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Today on "This Week," Glenn Greenwald - the reporter who broke the story about the National Security Agency's surveillance programs - claimed that those NSA programs allowed even low-level analysts to search the private s and phone calls of Americans.


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We use cookies and other tracking technologies to improve your browsing experience on our site, show personalized content and targetedanalyze site traffic, and understand where our audiences come from. To learn more or opt-out, read our Cookie Policy. Produced by Michael Kirk who worked on the award-winning NFL expose League of Denialthe first half contextualized last year's leaked documents through interviews with government officials, whistleblowers, and journalists.

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It didn't include new revelations, but it captured the mood of a decade, when the intelligence community was given the power to prevent further terrorist attacks at any cost. As the world would learn inthe NSA used those broadly defined powers to store the phone records of millions of Americans, denying that it did so until faced with a leaked court order sent to Verizon. Tonight, the second half of the series will pick up that thread again, this time focusing on the NSA's relationship with Silicon Valley.

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If there's a key difference between the two halves, it's information availability. Part One focused on the call record "bulk collection" program, and some questions remain. What percentage of phone records, for example, are actually collected? But the issue has been widely debated in Congress and the courts, where a of cases are up for consideration by the Supreme Court.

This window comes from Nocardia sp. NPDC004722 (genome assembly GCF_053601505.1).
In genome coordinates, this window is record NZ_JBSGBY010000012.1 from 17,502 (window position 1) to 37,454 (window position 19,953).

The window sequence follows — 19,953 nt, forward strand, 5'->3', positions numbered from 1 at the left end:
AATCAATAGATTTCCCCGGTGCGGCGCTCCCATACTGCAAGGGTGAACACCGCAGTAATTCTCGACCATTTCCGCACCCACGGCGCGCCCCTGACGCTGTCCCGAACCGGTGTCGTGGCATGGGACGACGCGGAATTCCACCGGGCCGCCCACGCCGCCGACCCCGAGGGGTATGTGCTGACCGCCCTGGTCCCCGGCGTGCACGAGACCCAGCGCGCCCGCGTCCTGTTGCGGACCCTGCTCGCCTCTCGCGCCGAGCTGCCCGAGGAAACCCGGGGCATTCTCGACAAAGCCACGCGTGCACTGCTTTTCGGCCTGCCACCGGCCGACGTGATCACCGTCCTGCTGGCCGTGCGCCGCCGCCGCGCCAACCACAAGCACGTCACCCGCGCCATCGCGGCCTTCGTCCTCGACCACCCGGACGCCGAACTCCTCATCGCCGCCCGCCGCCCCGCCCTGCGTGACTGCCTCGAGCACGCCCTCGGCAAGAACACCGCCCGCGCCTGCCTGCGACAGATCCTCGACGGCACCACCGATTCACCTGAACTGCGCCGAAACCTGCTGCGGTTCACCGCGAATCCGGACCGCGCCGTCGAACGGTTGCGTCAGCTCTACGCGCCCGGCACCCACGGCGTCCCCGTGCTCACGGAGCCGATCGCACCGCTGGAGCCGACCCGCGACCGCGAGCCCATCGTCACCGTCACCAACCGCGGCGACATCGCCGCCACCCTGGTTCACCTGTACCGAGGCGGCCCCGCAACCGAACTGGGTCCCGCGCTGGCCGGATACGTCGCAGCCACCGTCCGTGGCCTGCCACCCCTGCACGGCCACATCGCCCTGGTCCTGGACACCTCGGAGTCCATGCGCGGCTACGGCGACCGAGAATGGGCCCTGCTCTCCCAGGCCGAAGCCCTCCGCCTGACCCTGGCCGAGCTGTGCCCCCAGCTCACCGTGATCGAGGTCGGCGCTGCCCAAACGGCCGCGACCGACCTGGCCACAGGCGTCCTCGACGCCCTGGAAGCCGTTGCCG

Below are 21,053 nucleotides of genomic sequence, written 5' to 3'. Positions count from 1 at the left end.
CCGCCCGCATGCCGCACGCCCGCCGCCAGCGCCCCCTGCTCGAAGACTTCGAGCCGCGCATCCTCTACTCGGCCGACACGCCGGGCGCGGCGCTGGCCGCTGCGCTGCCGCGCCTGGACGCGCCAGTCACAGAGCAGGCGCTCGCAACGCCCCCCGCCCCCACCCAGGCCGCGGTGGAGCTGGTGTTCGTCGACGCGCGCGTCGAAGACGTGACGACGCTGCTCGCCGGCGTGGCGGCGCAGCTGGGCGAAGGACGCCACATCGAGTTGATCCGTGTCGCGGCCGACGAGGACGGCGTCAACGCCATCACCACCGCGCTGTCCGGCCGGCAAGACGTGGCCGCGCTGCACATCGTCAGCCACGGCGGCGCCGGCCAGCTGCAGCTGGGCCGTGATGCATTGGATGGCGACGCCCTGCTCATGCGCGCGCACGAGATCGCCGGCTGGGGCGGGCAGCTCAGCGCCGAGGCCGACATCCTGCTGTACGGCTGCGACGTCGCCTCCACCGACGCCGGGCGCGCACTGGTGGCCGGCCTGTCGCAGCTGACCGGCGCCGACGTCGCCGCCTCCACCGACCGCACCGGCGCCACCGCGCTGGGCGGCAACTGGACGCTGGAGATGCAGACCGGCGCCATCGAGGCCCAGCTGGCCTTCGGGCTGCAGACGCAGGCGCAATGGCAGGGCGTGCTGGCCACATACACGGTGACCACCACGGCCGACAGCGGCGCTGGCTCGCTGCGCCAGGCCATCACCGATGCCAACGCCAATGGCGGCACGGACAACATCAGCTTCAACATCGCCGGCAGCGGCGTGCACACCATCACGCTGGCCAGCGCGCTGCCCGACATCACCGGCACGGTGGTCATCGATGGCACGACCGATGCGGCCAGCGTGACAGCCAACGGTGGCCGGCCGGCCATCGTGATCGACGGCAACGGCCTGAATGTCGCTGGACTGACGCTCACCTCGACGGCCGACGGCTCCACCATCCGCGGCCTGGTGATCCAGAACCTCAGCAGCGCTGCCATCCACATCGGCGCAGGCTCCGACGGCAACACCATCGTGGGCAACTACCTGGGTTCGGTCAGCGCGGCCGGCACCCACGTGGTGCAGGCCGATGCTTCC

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Leaked slides suggest that the agency has gathered s and other information from major tech companies like Apple, Google, and Microsoft, and that it's tapped directly into fiber-optic cables to find more data without their consent. Neither of these possibilities are things that major companies, which depend on the trust of their users, want to dwell on publicly, and their lack of comment means that there's less material to work with.

But it also underscores the documentary's larger point. The problem isn't simply that tech giants give information to intelligence agencies, or that the NSA has compromised their security. Smith's segment suggests that it's a more fundamental problem with the ad-supported web, which runs by collecting and selling user information.

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The clip above refers to a report that intelligence agencies had piggybacked on Google's own tracking cookies to follow targets, alleging that Google tried to retaliate after the article was published. The first part can be watched online now. Subscribe to get the best Verge-approved tech deals of the week. Cookie banner We use cookies and other tracking technologies to improve your browsing experience on our site, show personalized content and targetedanalyze site traffic, and understand where our audiences come from.

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President Obama, appearing Friday for his first news conference in more than three months, will no doubt be fielding tough questions on a new round of revelations regarding the NSA's top-secret electronic surveillance programs.


A frontal system will bring rain and mountain snow from northern California into Washington today, before advancing into the Rockies and Intermountain West on Monday.